We, like thousands of other schools in the country have developed a mastery approach to Mathematics at Hazlewood which has been influenced by the success of children in Eastern Asia. The mastery approach to maths focuses on whole class teaching, developing a deep understanding of maths. We teach the children sequentially through the Concrete > Pictorial > Abstract method. Children are introduced to new learning through the use of concrete resources, leading onto pictorial representations and then eventually understanding the abstract notation. For their independent and guided work, children work on the Fluency > Application > Reasoning model. Children show their understanding by working on developing their procedural fluency. They are then challenged appropriately through tasks that require them to apply their knowledge and understanding. Children are also given open ended tasks regularly that deepen their understanding through having to reason mathematically.
At Hazlewood Community Primary School we aim for all children to become fluent at using written methods in all four operations by the end of key stage two. They will use all written methods with confidence and understanding.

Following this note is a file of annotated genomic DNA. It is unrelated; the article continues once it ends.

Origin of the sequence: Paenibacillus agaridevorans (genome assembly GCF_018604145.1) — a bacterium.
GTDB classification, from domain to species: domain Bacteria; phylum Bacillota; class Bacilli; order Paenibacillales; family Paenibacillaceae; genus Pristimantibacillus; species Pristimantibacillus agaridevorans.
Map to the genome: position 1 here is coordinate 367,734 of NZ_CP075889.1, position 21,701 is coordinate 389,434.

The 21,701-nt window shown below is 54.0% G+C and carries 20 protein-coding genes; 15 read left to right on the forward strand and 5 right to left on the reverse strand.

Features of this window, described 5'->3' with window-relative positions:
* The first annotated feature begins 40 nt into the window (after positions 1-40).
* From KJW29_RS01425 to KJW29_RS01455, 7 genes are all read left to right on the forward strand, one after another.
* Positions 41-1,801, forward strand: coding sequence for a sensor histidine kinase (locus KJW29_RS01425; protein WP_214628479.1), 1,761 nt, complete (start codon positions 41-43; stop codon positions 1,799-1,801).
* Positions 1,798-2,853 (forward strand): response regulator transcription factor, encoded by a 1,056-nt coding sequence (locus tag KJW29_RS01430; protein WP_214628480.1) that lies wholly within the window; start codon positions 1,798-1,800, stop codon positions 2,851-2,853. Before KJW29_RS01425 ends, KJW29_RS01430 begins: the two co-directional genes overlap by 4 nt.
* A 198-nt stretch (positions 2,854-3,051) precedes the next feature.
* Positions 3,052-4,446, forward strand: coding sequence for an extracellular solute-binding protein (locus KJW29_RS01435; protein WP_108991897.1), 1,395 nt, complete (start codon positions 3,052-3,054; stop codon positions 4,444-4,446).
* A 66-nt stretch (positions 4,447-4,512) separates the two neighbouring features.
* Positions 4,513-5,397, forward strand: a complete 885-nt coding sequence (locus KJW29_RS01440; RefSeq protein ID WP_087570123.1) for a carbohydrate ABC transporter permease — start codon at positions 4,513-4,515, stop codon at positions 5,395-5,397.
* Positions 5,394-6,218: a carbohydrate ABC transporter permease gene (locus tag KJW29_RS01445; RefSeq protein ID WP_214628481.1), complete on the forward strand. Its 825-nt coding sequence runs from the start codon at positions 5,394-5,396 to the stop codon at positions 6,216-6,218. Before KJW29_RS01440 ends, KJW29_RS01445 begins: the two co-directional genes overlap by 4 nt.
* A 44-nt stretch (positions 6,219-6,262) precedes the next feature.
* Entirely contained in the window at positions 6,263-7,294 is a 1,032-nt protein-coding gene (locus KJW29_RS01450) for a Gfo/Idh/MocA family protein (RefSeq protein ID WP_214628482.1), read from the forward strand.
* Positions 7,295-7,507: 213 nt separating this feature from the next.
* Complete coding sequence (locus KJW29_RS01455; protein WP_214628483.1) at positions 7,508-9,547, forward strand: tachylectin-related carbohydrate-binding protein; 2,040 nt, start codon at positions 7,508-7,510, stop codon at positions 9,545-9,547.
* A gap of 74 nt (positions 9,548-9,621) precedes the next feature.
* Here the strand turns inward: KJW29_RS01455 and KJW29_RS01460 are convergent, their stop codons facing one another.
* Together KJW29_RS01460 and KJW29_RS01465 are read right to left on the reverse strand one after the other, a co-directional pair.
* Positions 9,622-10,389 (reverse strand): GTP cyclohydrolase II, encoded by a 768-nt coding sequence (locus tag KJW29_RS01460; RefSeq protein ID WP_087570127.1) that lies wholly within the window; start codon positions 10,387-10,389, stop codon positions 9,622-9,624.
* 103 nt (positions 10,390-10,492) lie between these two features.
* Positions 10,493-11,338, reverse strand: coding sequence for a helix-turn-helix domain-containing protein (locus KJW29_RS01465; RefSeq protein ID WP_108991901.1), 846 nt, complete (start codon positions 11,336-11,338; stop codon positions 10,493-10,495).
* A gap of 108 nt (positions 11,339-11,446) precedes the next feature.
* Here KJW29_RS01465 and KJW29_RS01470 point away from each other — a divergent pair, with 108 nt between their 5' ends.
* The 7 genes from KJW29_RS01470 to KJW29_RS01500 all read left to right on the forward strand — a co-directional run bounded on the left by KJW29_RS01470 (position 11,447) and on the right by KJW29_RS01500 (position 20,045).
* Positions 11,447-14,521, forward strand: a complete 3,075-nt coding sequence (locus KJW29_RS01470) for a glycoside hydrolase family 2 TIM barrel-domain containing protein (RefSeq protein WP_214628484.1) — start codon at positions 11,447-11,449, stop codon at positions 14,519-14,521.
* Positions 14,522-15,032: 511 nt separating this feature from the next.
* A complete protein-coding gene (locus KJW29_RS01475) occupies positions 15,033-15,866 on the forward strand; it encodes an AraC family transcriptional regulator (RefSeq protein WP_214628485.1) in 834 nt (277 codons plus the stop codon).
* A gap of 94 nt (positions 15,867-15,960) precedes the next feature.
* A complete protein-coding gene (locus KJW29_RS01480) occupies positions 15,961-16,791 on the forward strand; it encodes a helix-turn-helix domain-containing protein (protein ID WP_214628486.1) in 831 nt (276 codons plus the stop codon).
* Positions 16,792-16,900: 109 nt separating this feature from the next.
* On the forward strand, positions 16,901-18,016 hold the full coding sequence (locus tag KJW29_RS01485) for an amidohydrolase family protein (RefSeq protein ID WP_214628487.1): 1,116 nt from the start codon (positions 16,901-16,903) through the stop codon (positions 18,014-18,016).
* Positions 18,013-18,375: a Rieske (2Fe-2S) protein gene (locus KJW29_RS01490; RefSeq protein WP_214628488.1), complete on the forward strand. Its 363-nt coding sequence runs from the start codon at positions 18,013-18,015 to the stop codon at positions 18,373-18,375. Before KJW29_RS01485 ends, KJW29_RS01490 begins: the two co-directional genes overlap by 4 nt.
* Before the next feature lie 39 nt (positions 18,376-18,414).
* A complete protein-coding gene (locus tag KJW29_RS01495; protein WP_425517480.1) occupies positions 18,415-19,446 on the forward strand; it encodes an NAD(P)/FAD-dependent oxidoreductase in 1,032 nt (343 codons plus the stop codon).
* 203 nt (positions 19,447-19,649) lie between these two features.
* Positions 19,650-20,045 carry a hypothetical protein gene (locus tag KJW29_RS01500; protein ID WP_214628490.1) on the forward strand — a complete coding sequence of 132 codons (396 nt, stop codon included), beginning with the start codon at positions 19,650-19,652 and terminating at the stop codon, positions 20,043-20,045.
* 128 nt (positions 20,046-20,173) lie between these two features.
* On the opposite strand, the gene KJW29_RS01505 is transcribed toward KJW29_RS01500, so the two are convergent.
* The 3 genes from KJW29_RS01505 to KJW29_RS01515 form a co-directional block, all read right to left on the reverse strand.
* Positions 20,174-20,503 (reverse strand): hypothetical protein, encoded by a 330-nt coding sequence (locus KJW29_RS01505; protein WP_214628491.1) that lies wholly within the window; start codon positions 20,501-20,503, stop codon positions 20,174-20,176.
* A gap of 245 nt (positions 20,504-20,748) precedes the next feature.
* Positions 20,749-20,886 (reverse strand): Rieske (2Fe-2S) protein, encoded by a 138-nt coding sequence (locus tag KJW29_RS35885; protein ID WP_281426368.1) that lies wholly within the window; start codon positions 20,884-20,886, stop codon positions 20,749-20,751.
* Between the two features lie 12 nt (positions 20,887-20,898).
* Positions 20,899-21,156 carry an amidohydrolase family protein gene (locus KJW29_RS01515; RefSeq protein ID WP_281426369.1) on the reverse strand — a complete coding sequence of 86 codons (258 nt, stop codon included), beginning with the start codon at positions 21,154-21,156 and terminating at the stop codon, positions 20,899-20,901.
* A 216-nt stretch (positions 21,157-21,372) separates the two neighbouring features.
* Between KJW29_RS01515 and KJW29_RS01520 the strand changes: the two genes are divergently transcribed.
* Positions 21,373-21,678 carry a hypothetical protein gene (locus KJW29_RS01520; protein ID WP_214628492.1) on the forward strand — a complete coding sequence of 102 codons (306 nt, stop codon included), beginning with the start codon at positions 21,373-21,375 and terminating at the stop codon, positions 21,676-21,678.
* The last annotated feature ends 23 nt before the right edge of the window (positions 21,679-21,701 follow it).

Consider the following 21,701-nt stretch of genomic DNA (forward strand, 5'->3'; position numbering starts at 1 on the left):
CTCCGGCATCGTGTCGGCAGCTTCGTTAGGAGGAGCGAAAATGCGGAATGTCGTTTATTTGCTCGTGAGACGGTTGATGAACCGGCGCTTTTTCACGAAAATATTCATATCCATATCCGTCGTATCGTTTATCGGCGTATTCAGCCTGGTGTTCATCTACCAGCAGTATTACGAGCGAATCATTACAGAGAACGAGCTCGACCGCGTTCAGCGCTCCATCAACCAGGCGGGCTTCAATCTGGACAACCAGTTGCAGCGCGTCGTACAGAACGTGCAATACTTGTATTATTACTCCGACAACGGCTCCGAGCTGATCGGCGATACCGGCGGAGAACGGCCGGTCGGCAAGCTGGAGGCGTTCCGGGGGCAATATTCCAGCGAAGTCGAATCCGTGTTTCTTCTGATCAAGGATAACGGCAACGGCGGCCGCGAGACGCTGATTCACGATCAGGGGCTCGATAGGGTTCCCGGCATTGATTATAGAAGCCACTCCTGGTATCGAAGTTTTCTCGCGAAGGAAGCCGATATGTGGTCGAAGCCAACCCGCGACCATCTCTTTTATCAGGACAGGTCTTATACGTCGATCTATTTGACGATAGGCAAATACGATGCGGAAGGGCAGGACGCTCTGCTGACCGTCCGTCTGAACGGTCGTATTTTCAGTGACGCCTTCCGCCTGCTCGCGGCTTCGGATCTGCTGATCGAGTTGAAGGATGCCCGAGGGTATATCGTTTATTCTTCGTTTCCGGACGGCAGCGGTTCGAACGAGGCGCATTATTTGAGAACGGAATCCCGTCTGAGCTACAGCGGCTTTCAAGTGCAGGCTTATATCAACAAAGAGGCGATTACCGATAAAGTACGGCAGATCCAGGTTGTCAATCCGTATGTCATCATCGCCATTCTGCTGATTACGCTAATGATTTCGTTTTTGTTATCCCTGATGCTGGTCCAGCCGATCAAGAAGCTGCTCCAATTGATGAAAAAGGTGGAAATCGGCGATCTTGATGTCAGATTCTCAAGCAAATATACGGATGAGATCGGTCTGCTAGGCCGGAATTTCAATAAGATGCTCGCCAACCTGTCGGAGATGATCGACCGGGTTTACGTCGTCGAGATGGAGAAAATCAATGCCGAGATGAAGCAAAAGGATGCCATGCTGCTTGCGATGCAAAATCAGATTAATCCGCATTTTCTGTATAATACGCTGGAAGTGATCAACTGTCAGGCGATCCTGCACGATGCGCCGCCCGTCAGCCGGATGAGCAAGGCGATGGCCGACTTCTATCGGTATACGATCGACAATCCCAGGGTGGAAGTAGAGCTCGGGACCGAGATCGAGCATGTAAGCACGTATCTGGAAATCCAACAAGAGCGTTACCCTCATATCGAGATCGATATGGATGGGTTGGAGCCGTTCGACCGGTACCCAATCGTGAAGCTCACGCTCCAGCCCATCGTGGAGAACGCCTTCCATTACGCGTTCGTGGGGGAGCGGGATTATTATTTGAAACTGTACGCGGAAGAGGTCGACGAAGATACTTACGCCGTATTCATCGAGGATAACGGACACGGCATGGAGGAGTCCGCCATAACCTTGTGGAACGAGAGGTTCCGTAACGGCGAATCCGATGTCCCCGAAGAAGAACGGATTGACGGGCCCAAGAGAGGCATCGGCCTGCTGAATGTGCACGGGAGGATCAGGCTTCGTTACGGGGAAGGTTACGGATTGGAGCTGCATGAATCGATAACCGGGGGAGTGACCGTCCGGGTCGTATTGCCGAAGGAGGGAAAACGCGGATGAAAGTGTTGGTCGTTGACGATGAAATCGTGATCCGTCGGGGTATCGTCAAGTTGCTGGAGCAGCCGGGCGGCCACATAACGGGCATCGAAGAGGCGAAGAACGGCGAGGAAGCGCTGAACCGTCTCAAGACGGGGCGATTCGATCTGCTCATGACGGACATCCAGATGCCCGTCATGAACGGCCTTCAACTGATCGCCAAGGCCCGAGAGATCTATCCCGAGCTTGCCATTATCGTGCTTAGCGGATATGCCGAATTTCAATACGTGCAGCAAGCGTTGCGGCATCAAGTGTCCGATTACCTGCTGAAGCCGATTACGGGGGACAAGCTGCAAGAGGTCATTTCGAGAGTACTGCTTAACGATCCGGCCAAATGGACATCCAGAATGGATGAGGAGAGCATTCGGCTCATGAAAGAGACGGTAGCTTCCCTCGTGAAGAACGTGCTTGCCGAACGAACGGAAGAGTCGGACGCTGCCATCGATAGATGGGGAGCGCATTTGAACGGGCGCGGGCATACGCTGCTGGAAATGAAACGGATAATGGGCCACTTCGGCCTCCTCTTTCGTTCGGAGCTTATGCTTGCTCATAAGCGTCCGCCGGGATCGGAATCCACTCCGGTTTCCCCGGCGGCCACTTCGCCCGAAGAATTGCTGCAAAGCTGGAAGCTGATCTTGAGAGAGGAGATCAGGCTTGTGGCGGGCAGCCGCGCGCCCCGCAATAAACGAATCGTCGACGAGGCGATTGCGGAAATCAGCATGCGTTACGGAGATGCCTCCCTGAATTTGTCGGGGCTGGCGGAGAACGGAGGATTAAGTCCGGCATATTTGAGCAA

The progression in calculation skills and expectations meets the needs of the National Curriculum for 2014.
Although each operation is broken down into stages and identifies year group expectations, we recognise children do not progress at the same rate. Therefore, children will be taught to their individual mathematical needs, working at the appropriate stage for their development.
We recognise the importance of using visual models and images throughout primary school to support children’s understanding of new mathematical concepts and methods. Wherever possible, we will continue to use these aids to secure understanding and fluency of written methods.
We will ensure the development of mental maths skills continues to be a main focus and written methods will be taught to children as a tool to enable them to solve increasingly complex problems with accuracy and efficiency.
We recommend children make approximations before using a written method when solving calculations and they frequently use inverse operations to check their answers.